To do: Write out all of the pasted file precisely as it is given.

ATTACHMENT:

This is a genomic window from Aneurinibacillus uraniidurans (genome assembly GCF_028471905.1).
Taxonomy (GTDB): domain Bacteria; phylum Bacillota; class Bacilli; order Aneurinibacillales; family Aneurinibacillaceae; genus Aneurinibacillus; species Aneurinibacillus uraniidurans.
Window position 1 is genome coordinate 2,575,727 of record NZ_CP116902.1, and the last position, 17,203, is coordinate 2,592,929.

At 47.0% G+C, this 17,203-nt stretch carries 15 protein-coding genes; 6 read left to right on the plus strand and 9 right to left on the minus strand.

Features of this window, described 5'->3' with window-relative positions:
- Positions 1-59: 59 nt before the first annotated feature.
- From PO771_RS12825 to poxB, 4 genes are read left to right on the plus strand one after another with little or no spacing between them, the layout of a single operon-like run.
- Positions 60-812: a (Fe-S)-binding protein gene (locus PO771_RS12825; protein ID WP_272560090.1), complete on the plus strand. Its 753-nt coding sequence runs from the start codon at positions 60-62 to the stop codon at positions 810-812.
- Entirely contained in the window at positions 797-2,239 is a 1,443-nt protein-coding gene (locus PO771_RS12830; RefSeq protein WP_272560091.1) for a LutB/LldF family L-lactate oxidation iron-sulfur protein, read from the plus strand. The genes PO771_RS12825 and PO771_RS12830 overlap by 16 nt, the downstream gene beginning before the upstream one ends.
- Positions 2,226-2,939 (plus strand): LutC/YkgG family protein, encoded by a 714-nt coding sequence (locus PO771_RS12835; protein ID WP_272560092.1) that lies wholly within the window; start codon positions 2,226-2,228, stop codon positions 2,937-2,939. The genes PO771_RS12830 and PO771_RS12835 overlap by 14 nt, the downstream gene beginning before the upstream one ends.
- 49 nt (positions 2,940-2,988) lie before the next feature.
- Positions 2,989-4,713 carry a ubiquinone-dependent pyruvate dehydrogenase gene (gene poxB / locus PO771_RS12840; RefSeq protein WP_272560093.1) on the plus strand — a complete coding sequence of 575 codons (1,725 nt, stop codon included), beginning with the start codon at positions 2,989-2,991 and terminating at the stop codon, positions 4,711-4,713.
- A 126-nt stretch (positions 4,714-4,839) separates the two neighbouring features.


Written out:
This is a genomic window from Aneurinibacillus uraniidurans (genome assembly GCF_028471905.1).
Taxonomy (GTDB): domain Bacteria; phylum Bacillota; class Bacilli; order Aneurinibacillales; family Aneurinibacillaceae; genus Aneurinibacillus; species Aneurinibacillus uraniidurans.
Window position 1 is genome coordinate 2,575,727 of record NZ_CP116902.1, and the last position, 17,203, is coordinate 2,592,929.

At 47.0% G+C, this 17,203-nt stretch carries 15 protein-coding genes; 6 read left to right on the plus strand and 9 right to left on the minus strand.

Features of this window, described 5'->3' with window-relative positions:
- Positions 1-59: 59 nt before the first annotated feature.
- From PO771_RS12825 to poxB, 4 genes are read left to right on the plus strand one after another with little or no spacing between them, the layout of a single operon-like run.
- Positions 60-812: a (Fe-S)-binding protein gene (locus PO771_RS12825; protein ID WP_272560090.1), complete on the plus strand. Its 753-nt coding sequence runs from the start codon at positions 60-62 to the stop codon at positions 810-812.
- Entirely contained in the window at positions 797-2,239 is a 1,443-nt protein-coding gene (locus PO771_RS12830; RefSeq protein WP_272560091.1) for a LutB/LldF family L-lactate oxidation iron-sulfur protein, read from the plus strand. The genes PO771_RS12825 and PO771_RS12830 overlap by 16 nt, the downstream gene beginning before the upstream one ends.
- Positions 2,226-2,939 (plus strand): LutC/YkgG family protein, encoded by a 714-nt coding sequence (locus PO771_RS12835; protein ID WP_272560092.1) that lies wholly within the window; start codon positions 2,226-2,228, stop codon positions 2,937-2,939. The genes PO771_RS12830 and PO771_RS12835 overlap by 14 nt, the downstream gene beginning before the upstream one ends.
- 49 nt (positions 2,940-2,988) lie before the next feature.
- Positions 2,989-4,713 carry a ubiquinone-dependent pyruvate dehydrogenase gene (gene poxB / locus PO771_RS12840; RefSeq protein WP_272560093.1) on the plus strand — a complete coding sequence of 575 codons (1,725 nt, stop codon included), beginning with the start codon at positions 2,989-2,991 and terminating at the stop codon, positions 4,711-4,713.
- A 126-nt stretch (positions 4,714-4,839) separates the two neighbouring features.